We spotted a few duck that appeared to be mallards until Irfan our guide assured us they were domesticated duck. He took us to a spot overlooking one of the larger stretches of bare riverbed and asked us to wait there while he proceeded to walk upstream in search of the ibisbill. From past experience he knew that if flushed the ibisbill tended to land in this area in front of us.
He was gone for a good 20-25 minutes. Apart from the feral duck we did see a number of birds feeding among the boulders including common sandpiper (above), plumbeous redstart (female below), white-capped redstart, red-wattled lapwing and little forktail.
The sound of birds calling alarmingly made us turn around and look downstream. Irfan had managed to flush the ibisbill (below). They circled once and then landed among the rocks in from of us, exactly as he had predicted they would! (If I had to nitpick then I would have preferred to be shooting with the sun behind me rather then against it.)
We watched the ibisbill for another 10-15 minutes before deciding to return back. We had hardly gone a short distance when, about 25-30 metres ahead a pine bunting was bathing in a small puddle in the middle of the dirt road. By the time we set our tripods it flew into one of the nearby trees.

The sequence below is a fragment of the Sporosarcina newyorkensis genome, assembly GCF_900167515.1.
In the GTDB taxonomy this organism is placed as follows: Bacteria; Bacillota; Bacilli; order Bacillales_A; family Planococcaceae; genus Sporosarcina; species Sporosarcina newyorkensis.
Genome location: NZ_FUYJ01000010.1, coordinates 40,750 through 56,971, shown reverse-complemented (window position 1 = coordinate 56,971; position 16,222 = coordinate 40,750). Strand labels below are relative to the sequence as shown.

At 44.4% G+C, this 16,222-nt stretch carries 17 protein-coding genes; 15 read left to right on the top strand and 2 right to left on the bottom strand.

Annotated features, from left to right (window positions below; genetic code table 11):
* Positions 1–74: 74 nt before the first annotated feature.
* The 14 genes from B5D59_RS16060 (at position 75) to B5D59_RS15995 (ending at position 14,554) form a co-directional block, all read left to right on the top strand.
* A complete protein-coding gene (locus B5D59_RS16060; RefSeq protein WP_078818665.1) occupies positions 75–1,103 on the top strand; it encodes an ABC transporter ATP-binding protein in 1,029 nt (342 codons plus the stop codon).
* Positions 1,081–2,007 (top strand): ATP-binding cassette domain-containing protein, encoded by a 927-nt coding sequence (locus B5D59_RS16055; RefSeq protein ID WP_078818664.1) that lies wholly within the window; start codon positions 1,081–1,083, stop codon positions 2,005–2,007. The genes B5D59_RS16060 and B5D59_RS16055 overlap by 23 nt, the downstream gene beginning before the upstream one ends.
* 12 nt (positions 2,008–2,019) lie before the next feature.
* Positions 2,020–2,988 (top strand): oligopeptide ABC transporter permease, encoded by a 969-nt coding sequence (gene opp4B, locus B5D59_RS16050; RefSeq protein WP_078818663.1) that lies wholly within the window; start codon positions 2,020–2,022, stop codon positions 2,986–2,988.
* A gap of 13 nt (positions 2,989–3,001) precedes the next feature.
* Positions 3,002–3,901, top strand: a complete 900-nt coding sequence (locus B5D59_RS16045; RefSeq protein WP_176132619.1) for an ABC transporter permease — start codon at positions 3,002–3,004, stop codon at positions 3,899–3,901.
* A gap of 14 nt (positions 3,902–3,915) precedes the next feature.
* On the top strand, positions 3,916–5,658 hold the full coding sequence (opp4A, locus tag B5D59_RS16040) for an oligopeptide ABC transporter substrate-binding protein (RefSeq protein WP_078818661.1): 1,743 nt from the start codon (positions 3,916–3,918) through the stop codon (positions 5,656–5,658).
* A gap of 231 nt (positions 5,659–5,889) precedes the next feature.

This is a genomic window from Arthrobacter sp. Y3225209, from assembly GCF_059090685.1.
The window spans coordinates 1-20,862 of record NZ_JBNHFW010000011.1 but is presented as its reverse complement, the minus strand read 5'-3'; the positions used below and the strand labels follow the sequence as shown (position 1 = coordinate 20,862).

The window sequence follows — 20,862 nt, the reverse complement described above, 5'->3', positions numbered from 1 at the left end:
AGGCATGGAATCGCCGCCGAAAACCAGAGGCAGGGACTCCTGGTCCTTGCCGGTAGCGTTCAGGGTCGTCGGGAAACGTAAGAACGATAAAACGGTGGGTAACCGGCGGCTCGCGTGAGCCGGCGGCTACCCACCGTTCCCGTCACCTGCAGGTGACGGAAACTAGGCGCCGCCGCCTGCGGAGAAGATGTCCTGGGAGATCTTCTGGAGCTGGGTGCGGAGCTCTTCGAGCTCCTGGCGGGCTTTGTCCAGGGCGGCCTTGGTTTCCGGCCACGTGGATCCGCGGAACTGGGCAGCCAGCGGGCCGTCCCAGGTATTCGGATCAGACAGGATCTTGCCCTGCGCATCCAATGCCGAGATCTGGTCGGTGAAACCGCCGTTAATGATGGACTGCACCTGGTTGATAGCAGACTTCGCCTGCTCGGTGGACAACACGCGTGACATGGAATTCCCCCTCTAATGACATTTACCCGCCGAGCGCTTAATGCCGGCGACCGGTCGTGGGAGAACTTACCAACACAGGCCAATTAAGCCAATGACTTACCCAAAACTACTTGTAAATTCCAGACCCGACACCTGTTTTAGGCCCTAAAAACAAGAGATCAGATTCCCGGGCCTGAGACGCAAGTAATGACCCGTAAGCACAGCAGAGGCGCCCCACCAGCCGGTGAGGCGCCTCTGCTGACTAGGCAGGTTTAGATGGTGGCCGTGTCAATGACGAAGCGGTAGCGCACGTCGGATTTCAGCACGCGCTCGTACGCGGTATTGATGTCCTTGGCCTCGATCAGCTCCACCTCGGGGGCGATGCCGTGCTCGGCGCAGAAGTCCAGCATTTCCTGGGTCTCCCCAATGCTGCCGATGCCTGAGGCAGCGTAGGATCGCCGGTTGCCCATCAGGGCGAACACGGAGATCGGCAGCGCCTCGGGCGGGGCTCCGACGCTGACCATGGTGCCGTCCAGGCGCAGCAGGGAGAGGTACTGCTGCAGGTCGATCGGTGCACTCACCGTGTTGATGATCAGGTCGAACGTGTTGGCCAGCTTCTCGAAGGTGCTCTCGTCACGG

It was when we scanned the trees that we realised we had hit the jackpot! Perched in the trees barely 30 yards away were all the species we were targeting. Pine bunting, bramling and yellowhammer (respectively in images below). And what’s more, they were not skittish and allowed us to shoot to our heart’s content!! If one compares this to our initial experience with the buntings in the fields one can begin to understand how absolutely frustrating and yet so incredibly wonderful Mother Nature can be!
The buntings had led us a merry chase all morning refusing to let us get close. And now here they were posing for us! I swear to God, sometimes I get the distinct feeling that they do this on purpose!!!
We stopped for lunch at a nearby eating place. We were disappointed that there was no Wazwan served here and we had to make do with the usual butter chicken and naans. Stepping out we finally got shots of Eurasian jackdaw (below). I say ‘finally’ as it is so common in these parts that on the previous sessions whenever we spotted one the standard line our guide gave us was: Don’t worry you will get plenty opportunities later to get images. These look very much like house crows except for the fact that they have white irises.